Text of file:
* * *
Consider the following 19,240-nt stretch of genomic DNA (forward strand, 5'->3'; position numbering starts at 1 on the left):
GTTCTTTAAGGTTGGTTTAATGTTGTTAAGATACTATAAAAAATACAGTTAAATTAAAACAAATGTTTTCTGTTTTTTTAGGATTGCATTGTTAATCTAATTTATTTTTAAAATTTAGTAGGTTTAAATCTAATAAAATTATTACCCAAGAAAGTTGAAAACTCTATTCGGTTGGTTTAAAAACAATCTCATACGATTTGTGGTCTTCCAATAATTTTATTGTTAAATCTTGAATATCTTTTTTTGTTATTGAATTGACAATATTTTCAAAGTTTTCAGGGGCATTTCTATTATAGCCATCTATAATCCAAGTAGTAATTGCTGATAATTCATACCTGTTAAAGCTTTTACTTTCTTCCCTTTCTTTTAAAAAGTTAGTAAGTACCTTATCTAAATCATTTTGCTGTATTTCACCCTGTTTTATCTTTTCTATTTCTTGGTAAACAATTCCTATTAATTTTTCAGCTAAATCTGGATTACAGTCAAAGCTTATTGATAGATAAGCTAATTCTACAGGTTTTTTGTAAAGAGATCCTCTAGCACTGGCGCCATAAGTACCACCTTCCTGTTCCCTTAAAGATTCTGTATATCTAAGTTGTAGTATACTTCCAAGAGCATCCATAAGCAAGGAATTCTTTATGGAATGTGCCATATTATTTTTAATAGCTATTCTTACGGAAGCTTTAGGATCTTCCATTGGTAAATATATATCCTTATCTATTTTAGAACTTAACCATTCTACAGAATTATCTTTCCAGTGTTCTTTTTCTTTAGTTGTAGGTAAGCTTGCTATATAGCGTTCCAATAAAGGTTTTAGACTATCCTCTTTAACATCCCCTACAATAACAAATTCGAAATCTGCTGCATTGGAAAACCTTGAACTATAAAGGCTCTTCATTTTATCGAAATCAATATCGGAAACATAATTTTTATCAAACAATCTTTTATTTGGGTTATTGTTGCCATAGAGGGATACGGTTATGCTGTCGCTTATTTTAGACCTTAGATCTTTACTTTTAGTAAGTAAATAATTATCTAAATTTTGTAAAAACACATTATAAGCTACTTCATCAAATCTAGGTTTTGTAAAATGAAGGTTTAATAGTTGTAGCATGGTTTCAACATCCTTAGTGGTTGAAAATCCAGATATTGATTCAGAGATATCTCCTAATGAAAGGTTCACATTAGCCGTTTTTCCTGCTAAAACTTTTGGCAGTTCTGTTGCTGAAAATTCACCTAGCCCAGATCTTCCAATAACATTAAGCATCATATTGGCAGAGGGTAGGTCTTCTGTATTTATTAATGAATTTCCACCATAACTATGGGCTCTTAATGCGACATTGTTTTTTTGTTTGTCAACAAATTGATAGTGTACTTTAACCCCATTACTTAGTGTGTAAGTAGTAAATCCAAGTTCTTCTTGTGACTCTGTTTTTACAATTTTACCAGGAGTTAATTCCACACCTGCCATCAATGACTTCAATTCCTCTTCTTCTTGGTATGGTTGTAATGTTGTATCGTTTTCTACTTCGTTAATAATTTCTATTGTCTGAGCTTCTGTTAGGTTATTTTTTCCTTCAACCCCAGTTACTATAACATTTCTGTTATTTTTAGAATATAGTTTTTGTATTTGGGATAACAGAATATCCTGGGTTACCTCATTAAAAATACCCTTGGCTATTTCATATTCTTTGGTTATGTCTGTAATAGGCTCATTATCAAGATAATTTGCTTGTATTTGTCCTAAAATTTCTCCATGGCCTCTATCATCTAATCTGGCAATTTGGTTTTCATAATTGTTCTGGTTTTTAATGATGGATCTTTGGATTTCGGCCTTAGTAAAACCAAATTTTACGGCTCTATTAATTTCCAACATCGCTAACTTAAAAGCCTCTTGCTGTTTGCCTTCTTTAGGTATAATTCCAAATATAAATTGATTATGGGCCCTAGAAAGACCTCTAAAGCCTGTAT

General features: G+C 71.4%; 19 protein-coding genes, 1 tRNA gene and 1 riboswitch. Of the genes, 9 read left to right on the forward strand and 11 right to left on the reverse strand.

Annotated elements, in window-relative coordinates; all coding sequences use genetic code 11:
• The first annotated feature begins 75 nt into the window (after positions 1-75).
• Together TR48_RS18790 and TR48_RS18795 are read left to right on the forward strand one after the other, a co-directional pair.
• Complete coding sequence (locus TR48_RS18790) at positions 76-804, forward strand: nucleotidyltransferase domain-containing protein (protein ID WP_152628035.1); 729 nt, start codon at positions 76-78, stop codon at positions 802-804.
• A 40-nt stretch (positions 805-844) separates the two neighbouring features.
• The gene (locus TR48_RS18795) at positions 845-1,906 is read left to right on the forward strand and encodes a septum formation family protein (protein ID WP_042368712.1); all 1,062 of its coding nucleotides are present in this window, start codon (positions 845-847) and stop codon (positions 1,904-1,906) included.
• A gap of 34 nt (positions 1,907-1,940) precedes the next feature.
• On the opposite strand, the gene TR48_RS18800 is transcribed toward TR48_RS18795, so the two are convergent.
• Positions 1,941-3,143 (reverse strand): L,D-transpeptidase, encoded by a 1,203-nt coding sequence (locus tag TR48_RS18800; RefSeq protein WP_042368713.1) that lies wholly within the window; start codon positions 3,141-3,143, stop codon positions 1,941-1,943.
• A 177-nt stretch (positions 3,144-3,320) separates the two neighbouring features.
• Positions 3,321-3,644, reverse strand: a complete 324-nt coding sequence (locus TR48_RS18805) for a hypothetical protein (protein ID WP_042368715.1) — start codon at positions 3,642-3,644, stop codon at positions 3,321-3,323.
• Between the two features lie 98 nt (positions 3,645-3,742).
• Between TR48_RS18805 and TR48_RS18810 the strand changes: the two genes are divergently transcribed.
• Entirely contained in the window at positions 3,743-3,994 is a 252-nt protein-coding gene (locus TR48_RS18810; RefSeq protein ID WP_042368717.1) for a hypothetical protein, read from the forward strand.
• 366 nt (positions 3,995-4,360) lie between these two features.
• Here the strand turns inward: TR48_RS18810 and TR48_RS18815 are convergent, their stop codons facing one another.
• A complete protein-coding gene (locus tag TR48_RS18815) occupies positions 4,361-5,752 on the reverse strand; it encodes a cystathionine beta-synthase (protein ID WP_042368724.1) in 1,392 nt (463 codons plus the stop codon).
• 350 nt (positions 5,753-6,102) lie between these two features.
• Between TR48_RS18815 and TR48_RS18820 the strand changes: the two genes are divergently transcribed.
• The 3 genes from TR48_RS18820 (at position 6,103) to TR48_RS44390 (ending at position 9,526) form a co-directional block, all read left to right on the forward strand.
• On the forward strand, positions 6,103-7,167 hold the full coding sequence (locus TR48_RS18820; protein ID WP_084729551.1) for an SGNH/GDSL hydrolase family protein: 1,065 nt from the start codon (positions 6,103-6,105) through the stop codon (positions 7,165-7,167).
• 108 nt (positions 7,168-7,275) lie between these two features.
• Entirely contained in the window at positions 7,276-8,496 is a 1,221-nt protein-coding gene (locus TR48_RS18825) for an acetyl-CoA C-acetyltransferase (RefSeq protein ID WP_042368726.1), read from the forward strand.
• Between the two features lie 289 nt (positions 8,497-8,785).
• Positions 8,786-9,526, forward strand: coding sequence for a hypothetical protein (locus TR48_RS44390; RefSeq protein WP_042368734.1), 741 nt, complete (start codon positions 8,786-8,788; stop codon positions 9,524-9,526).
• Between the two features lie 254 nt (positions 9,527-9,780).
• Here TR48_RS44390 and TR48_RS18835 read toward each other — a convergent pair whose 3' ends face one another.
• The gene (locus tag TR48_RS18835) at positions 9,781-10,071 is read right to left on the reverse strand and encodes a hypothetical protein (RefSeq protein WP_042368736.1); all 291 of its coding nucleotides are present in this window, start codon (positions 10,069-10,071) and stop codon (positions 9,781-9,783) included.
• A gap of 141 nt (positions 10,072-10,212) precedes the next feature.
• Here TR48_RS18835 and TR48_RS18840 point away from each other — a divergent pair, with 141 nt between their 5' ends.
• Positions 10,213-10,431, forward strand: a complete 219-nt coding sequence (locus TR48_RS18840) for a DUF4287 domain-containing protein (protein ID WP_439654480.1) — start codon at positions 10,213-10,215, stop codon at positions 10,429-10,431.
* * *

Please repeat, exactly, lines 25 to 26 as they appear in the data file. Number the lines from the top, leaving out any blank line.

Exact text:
• 108 nt (positions 7,168-7,275) lie between these two features.
• Entirely contained in the window at positions 7,276-8,496 is a 1,221-nt protein-coding gene (locus TR48_RS18825) for an acetyl-CoA C-acetyltransferase (RefSeq protein ID WP_042368726.1), read from the forward strand.